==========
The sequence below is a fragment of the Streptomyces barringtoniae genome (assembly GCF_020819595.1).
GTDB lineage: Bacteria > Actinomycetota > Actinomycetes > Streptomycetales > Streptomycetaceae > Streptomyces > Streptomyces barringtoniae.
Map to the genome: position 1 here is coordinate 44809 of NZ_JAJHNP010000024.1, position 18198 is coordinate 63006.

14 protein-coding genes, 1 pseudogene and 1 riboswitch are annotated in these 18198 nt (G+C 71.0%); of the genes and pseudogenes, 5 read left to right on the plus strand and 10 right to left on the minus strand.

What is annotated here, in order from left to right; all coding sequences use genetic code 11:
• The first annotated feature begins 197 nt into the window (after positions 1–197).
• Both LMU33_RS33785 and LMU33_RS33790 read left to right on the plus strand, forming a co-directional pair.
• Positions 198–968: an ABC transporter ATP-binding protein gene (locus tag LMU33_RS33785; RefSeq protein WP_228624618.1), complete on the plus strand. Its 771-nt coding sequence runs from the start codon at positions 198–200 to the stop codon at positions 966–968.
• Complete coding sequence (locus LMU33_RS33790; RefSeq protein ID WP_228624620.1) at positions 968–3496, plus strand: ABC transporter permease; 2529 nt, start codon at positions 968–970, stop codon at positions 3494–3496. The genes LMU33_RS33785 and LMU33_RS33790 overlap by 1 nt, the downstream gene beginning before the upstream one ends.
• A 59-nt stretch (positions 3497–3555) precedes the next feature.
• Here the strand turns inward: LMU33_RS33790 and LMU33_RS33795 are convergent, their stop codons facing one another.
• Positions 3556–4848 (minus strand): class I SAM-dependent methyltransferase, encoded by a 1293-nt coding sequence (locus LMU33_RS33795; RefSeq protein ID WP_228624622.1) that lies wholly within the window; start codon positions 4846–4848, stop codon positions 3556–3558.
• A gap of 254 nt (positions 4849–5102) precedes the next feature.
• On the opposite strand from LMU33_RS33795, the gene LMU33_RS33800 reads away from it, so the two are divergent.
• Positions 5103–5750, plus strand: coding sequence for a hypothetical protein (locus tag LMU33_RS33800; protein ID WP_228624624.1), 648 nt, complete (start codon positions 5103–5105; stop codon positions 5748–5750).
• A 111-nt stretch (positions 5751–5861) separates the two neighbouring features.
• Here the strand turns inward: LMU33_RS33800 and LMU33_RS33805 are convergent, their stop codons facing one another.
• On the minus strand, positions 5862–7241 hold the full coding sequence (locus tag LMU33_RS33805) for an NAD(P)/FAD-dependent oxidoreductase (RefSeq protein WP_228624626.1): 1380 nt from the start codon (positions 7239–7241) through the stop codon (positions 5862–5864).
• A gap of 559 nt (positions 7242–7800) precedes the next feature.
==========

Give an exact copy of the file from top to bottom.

The sequence below is a fragment of the Streptomyces barringtoniae genome (assembly GCF_020819595.1).
GTDB lineage: Bacteria > Actinomycetota > Actinomycetes > Streptomycetales > Streptomycetaceae > Streptomyces > Streptomyces barringtoniae.
Map to the genome: position 1 here is coordinate 44809 of NZ_JAJHNP010000024.1, position 18198 is coordinate 63006.

14 protein-coding genes, 1 pseudogene and 1 riboswitch are annotated in these 18198 nt (G+C 71.0%); of the genes and pseudogenes, 5 read left to right on the plus strand and 10 right to left on the minus strand.

What is annotated here, in order from left to right; all coding sequences use genetic code 11:
• The first annotated feature begins 197 nt into the window (after positions 1–197).
• Both LMU33_RS33785 and LMU33_RS33790 read left to right on the plus strand, forming a co-directional pair.
• Positions 198–968: an ABC transporter ATP-binding protein gene (locus tag LMU33_RS33785; RefSeq protein WP_228624618.1), complete on the plus strand. Its 771-nt coding sequence runs from the start codon at positions 198–200 to the stop codon at positions 966–968.
• Complete coding sequence (locus LMU33_RS33790; RefSeq protein ID WP_228624620.1) at positions 968–3496, plus strand: ABC transporter permease; 2529 nt, start codon at positions 968–970, stop codon at positions 3494–3496. The genes LMU33_RS33785 and LMU33_RS33790 overlap by 1 nt, the downstream gene beginning before the upstream one ends.
• A 59-nt stretch (positions 3497–3555) precedes the next feature.
• Here the strand turns inward: LMU33_RS33790 and LMU33_RS33795 are convergent, their stop codons facing one another.
• Positions 3556–4848 (minus strand): class I SAM-dependent methyltransferase, encoded by a 1293-nt coding sequence (locus LMU33_RS33795; RefSeq protein ID WP_228624622.1) that lies wholly within the window; start codon positions 4846–4848, stop codon positions 3556–3558.
• A gap of 254 nt (positions 4849–5102) precedes the next feature.
• On the opposite strand from LMU33_RS33795, the gene LMU33_RS33800 reads away from it, so the two are divergent.
• Positions 5103–5750, plus strand: coding sequence for a hypothetical protein (locus tag LMU33_RS33800; protein ID WP_228624624.1), 648 nt, complete (start codon positions 5103–5105; stop codon positions 5748–5750).
• A 111-nt stretch (positions 5751–5861) separates the two neighbouring features.
• Here the strand turns inward: LMU33_RS33800 and LMU33_RS33805 are convergent, their stop codons facing one another.
• On the minus strand, positions 5862–7241 hold the full coding sequence (locus tag LMU33_RS33805) for an NAD(P)/FAD-dependent oxidoreductase (RefSeq protein WP_228624626.1): 1380 nt from the start codon (positions 7239–7241) through the stop codon (positions 5862–5864).
• A gap of 559 nt (positions 7242–7800) precedes the next feature.